Owner Salary: I would pay myself every month, even if it were only $100. Just to get in the mindset that the farm should pay me. Then I would work hard to get that up to a financially sustainable income. The median per capita income in Placer-Nevada is $34,000 year or $2,833 per month. I would attempt to track and limit my time working on the farm. This is a challenge but it's important to enjoy life and not allow the farm to work you to death.
Financing & Savings: I did know a few things in the beginning because I had managed and owned other businesses in the past and benefited from having a savings account and family backing. I knew that the business would not turn a profit for at least three years and I needed enough savings to live off during that time.
There are some things you just have to learn by doing. For me, I'm better at fielding questions from farmers' market customers now. I remember how to harvest, what temperature, and how long to store various types of produce. In the beginning, I had to constantly check a book or go online for this information. There are many things I am still learning and I'm sure there always will be.
Your unique situation will require your own solutions and methods. I hope these tips help you become a profitable farmer more quickly and efficiently. May you have a bountiful and successful farm!
Check out the New Farmers and Resources tabs on our Foothill Farming website: http://ucanr.edu/sites/placernevadasmallfarms/
- Author: Gail Feenstra
- Author: Rachel A. Surls
- Author: Shosha Capps
Urban agriculture provides an excellent opportunity to integrate community development and youth empowerment while sharing information about growing food in diverse urban settings. In 2015 and 2016, staff from UC SAREP and UC Cooperative Extension partnered with youth participants and staff at non-profit agencies to offer youth-led tours of local urban farms.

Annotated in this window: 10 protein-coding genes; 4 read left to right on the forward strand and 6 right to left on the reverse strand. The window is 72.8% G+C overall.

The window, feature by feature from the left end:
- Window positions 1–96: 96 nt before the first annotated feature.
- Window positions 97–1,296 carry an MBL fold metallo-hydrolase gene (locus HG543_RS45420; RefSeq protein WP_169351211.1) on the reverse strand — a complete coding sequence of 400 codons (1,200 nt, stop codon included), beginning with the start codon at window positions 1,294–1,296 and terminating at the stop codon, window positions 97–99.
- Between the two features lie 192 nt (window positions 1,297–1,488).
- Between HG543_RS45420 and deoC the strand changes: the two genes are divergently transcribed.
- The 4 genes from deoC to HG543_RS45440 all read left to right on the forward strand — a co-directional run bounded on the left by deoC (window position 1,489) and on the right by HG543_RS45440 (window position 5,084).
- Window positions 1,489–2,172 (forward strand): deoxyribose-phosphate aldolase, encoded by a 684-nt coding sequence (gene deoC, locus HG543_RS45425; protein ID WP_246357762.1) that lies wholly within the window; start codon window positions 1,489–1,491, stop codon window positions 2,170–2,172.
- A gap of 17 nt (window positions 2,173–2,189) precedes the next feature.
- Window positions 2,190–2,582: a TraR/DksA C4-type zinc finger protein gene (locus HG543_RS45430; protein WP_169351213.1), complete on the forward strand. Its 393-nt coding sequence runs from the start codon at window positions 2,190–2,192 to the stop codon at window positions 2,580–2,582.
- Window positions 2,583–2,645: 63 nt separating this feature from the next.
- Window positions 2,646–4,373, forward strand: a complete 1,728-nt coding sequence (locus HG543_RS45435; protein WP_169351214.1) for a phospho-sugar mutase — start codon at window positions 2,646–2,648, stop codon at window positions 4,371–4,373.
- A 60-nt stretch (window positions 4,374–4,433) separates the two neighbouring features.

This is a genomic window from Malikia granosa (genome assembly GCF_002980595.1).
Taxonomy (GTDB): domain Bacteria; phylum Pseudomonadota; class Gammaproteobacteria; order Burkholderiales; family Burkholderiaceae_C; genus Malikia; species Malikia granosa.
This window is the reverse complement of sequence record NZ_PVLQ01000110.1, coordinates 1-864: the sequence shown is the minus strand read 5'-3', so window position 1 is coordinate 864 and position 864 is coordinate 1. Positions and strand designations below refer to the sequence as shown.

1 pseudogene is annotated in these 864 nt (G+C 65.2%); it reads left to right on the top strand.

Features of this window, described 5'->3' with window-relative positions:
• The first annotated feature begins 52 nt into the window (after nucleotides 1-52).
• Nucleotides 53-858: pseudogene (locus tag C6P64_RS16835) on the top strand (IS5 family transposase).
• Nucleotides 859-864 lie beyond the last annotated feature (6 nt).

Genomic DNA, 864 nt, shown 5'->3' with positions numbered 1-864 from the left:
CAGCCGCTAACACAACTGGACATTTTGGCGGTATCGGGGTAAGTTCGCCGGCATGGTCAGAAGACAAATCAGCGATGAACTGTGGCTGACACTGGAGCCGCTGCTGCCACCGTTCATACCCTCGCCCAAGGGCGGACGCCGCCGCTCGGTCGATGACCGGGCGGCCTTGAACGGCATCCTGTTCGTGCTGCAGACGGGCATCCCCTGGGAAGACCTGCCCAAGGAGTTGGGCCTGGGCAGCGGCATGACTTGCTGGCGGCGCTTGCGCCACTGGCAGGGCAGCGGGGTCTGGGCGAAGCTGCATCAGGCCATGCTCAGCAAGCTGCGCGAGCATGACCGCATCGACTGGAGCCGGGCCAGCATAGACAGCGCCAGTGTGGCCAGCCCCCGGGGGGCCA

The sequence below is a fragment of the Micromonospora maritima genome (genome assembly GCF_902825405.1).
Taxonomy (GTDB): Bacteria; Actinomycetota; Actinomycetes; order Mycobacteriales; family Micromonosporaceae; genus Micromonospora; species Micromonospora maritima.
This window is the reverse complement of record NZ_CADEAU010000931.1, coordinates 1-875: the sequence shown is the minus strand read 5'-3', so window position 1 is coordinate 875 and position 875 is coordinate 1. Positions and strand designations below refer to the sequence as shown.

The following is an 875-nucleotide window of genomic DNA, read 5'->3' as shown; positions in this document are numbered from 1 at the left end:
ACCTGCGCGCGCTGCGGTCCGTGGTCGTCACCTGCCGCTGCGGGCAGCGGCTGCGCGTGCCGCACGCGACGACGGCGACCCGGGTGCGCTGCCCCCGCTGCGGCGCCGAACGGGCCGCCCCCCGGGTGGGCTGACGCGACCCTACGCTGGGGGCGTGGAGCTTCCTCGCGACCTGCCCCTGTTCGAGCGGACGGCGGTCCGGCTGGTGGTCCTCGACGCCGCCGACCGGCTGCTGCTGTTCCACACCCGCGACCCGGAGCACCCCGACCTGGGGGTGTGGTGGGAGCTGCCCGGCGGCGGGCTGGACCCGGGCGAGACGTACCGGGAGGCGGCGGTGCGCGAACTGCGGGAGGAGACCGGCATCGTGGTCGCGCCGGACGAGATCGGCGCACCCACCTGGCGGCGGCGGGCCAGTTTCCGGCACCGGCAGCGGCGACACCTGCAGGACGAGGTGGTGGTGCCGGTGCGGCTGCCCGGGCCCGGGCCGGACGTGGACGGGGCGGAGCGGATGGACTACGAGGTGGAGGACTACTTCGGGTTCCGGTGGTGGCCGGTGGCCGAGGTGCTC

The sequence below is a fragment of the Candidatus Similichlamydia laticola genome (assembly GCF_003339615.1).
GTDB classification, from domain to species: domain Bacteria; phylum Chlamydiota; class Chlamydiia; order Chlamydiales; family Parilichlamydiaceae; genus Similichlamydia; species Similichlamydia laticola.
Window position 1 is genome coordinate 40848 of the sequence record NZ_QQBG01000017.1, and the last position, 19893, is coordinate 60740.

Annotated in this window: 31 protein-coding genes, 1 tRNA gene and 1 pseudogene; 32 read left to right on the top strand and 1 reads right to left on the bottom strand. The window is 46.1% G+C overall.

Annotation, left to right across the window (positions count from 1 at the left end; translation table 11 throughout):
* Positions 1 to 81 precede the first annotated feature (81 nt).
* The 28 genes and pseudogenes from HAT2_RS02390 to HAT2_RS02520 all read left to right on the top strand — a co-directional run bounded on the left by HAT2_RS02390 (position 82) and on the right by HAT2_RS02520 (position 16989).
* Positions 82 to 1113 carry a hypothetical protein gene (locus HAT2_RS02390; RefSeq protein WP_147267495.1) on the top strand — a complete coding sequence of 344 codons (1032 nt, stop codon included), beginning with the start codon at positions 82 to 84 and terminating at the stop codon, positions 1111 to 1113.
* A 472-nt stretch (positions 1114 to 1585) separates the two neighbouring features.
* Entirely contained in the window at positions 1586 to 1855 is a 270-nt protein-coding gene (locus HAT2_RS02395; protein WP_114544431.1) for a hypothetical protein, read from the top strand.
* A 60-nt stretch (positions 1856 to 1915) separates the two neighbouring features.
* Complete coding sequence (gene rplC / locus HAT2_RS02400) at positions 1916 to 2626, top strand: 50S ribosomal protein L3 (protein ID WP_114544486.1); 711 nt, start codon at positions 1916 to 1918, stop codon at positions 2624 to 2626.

This project gave youth leaders from 10 community-based urban ag organizations an opportunity to share their knowledge and experience with UC personnel, funders, policy makers, urban ag non-profit staff, and other urban farmers. Forty youth ranging from middle school through college age participated in a training on how to tell their personal stories related to urban agriculture before leading tours of their urban farms in the Bay Area, Sacramento and Los Angeles.
Videos documented these efforts, including a visit to young people farming in the Bay Area and a virtual farm tour with youth in Los Angeles. The videos show how powerful this experiential education is for both youth and adults, and how UC can continue to work effectively with our communities to build sustainable food systems.
Other organizations that would like to host a similar youth-led farm tour activity can access the curriculum and trainer's guide below. Funding from UC ANR and the UC Global Food Initiative made this project possible, along with the support of community partners including Community Services Unlimited, Social Justice Learning Institute, WOW Farm, Berkeley Youth Alternatives, Phat Beets Produce, Acta Non Verba, the Yisrael Family Urban Farm, The GreenHouse, the International Garden of Many Colors, Burbank Urban Garden, and Mutual Housing CA.